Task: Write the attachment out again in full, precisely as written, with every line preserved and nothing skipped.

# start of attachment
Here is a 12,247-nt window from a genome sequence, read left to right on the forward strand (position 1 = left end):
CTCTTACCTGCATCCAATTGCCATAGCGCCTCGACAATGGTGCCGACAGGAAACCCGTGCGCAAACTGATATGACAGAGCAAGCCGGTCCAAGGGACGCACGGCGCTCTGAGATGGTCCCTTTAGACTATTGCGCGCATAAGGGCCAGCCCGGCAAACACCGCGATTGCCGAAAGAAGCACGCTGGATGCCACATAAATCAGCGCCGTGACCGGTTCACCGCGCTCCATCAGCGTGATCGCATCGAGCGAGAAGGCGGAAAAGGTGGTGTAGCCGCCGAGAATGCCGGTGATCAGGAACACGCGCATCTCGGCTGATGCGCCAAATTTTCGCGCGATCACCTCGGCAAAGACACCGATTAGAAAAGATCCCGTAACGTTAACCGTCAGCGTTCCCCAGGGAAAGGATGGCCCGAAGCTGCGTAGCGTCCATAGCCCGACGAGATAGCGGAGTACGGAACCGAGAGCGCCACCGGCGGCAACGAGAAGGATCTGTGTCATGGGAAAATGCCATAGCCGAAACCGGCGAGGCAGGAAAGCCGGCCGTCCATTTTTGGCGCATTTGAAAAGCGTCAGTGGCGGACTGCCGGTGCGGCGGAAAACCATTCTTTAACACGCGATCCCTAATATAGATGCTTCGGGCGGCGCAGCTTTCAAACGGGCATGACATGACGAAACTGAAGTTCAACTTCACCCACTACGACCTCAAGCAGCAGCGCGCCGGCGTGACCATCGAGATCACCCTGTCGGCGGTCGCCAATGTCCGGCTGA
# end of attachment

Here is a 12,247-nt window from a genome sequence, read left to right on the forward strand (position 1 = left end):
CTCTTACCTGCATCCAATTGCCATAGCGCCTCGACAATGGTGCCGACAGGAAACCCGTGCGCAAACTGATATGACAGAGCAAGCCGGTCCAAGGGACGCACGGCGCTCTGAGATGGTCCCTTTAGACTATTGCGCGCATAAGGGCCAGCCCGGCAAACACCGCGATTGCCGAAAGAAGCACGCTGGATGCCACATAAATCAGCGCCGTGACCGGTTCACCGCGCTCCATCAGCGTGATCGCATCGAGCGAGAAGGCGGAAAAGGTGGTGTAGCCGCCGAGAATGCCGGTGATCAGGAACACGCGCATCTCGGCTGATGCGCCAAATTTTCGCGCGATCACCTCGGCAAAGACACCGATTAGAAAAGATCCCGTAACGTTAACCGTCAGCGTTCCCCAGGGAAAGGATGGCCCGAAGCTGCGTAGCGTCCATAGCCCGACGAGATAGCGGAGTACGGAACCGAGAGCGCCACCGGCGGCAACGAGAAGGATCTGTGTCATGGGAAAATGCCATAGCCGAAACCGGCGAGGCAGGAAAGCCGGCCGTCCATTTTTGGCGCATTTGAAAAGCGTCAGTGGCGGACTGCCGGTGCGGCGGAAAACCATTCTTTAACACGCGATCCCTAATATAGATGCTTCGGGCGGCGCAGCTTTCAAACGGGCATGACATGACGAAACTGAAGTTCAACTTCACCCACTACGACCTCAAGCAGCAGCGCGCCGGCGTGACCATCGAGATCACCCTGTCGGCGGTCGCCAATGTCCGGCTGA